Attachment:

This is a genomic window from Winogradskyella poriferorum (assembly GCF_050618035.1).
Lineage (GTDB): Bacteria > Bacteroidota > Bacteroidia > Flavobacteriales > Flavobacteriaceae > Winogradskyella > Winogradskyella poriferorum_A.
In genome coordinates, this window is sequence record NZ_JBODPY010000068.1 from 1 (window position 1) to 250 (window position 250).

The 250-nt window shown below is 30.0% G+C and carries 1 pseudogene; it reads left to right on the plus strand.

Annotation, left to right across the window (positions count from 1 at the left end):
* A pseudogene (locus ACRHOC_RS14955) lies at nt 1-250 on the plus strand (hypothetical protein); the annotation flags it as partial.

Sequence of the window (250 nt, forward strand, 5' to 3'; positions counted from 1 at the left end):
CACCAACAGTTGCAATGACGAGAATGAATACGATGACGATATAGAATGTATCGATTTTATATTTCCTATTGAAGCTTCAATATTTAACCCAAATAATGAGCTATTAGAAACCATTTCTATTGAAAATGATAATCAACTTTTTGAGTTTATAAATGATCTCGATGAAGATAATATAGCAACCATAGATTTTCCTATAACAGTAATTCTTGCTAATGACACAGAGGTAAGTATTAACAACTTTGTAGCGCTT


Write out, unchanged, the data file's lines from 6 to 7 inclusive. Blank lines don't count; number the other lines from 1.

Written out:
* A pseudogene (locus ACRHOC_RS14955) lies at nt 1-250 on the plus strand (hypothetical protein); the annotation flags it as partial.

Sequence of the window (250 nt, forward strand, 5' to 3'; positions counted from 1 at the left end):